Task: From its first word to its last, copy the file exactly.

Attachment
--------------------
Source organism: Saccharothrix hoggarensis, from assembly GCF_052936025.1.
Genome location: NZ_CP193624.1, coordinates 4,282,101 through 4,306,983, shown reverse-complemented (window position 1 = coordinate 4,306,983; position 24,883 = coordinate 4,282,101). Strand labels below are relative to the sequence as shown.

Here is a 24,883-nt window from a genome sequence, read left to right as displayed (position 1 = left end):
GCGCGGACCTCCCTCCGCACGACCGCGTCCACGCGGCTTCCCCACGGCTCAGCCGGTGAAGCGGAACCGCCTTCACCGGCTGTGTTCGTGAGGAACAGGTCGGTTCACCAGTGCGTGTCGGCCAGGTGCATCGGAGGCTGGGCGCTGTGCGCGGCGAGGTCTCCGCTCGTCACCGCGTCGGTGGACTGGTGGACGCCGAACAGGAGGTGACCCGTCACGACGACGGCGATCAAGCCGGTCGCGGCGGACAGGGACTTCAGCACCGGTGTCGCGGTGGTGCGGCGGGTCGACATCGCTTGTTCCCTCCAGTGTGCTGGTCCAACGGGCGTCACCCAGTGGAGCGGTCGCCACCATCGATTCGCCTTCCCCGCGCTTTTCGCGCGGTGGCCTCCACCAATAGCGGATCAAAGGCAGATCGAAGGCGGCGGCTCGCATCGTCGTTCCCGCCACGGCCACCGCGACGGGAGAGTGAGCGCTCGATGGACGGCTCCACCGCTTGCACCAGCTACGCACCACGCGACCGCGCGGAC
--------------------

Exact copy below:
Source organism: Saccharothrix hoggarensis, from assembly GCF_052936025.1.
Genome location: NZ_CP193624.1, coordinates 4,282,101 through 4,306,983, shown reverse-complemented (window position 1 = coordinate 4,306,983; position 24,883 = coordinate 4,282,101). Strand labels below are relative to the sequence as shown.

Here is a 24,883-nt window from a genome sequence, read left to right as displayed (position 1 = left end):
GCGCGGACCTCCCTCCGCACGACCGCGTCCACGCGGCTTCCCCACGGCTCAGCCGGTGAAGCGGAACCGCCTTCACCGGCTGTGTTCGTGAGGAACAGGTCGGTTCACCAGTGCGTGTCGGCCAGGTGCATCGGAGGCTGGGCGCTGTGCGCGGCGAGGTCTCCGCTCGTCACCGCGTCGGTGGACTGGTGGACGCCGAACAGGAGGTGACCCGTCACGACGACGGCGATCAAGCCGGTCGCGGCGGACAGGGACTTCAGCACCGGTGTCGCGGTGGTGCGGCGGGTCGACATCGCTTGTTCCCTCCAGTGTGCTGGTCCAACGGGCGTCACCCAGTGGAGCGGTCGCCACCATCGATTCGCCTTCCCCGCGCTTTTCGCGCGGTGGCCTCCACCAATAGCGGATCAAAGGCAGATCGAAGGCGGCGGCTCGCATCGTCGTTCCCGCCACGGCCACCGCGACGGGAGAGTGAGCGCTCGATGGACGGCTCCACCGCTTGCACCAGCTACGCACCACGCGACCGCGCGGAC